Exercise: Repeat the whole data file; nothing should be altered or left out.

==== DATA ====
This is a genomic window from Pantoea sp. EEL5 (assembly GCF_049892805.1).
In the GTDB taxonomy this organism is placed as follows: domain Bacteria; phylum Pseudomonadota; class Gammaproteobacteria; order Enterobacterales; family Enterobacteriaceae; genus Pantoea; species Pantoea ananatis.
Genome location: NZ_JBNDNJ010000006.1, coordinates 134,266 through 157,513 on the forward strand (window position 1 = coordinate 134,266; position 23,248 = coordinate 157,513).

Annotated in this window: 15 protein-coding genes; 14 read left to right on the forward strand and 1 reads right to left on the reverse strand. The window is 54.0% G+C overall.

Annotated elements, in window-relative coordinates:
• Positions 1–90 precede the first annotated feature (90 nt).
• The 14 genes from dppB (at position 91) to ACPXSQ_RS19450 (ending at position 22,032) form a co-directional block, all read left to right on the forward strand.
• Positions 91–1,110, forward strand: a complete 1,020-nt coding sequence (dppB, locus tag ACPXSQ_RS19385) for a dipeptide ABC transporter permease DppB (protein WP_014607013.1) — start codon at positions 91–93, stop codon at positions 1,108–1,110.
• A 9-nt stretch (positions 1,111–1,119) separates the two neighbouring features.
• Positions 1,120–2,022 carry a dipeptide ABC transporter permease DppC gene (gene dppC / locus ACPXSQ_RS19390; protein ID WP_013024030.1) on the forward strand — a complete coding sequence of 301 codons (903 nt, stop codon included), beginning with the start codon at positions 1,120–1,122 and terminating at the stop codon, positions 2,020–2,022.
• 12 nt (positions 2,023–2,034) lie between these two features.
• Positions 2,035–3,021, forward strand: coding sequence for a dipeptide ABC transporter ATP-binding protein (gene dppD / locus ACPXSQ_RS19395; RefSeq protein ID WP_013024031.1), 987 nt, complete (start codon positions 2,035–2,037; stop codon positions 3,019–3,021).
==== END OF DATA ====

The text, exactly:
This is a genomic window from Pantoea sp. EEL5 (assembly GCF_049892805.1).
In the GTDB taxonomy this organism is placed as follows: domain Bacteria; phylum Pseudomonadota; class Gammaproteobacteria; order Enterobacterales; family Enterobacteriaceae; genus Pantoea; species Pantoea ananatis.
Genome location: NZ_JBNDNJ010000006.1, coordinates 134,266 through 157,513 on the forward strand (window position 1 = coordinate 134,266; position 23,248 = coordinate 157,513).

Annotated in this window: 15 protein-coding genes; 14 read left to right on the forward strand and 1 reads right to left on the reverse strand. The window is 54.0% G+C overall.

Annotated elements, in window-relative coordinates:
• Positions 1–90 precede the first annotated feature (90 nt).
• The 14 genes from dppB (at position 91) to ACPXSQ_RS19450 (ending at position 22,032) form a co-directional block, all read left to right on the forward strand.
• Positions 91–1,110, forward strand: a complete 1,020-nt coding sequence (dppB, locus tag ACPXSQ_RS19385) for a dipeptide ABC transporter permease DppB (protein WP_014607013.1) — start codon at positions 91–93, stop codon at positions 1,108–1,110.
• A 9-nt stretch (positions 1,111–1,119) separates the two neighbouring features.
• Positions 1,120–2,022 carry a dipeptide ABC transporter permease DppC gene (gene dppC / locus ACPXSQ_RS19390; protein ID WP_013024030.1) on the forward strand — a complete coding sequence of 301 codons (903 nt, stop codon included), beginning with the start codon at positions 1,120–1,122 and terminating at the stop codon, positions 2,020–2,022.
• 12 nt (positions 2,023–2,034) lie between these two features.
• Positions 2,035–3,021, forward strand: coding sequence for a dipeptide ABC transporter ATP-binding protein (gene dppD / locus ACPXSQ_RS19395; RefSeq protein ID WP_013024031.1), 987 nt, complete (start codon positions 2,035–2,037; stop codon positions 3,019–3,021).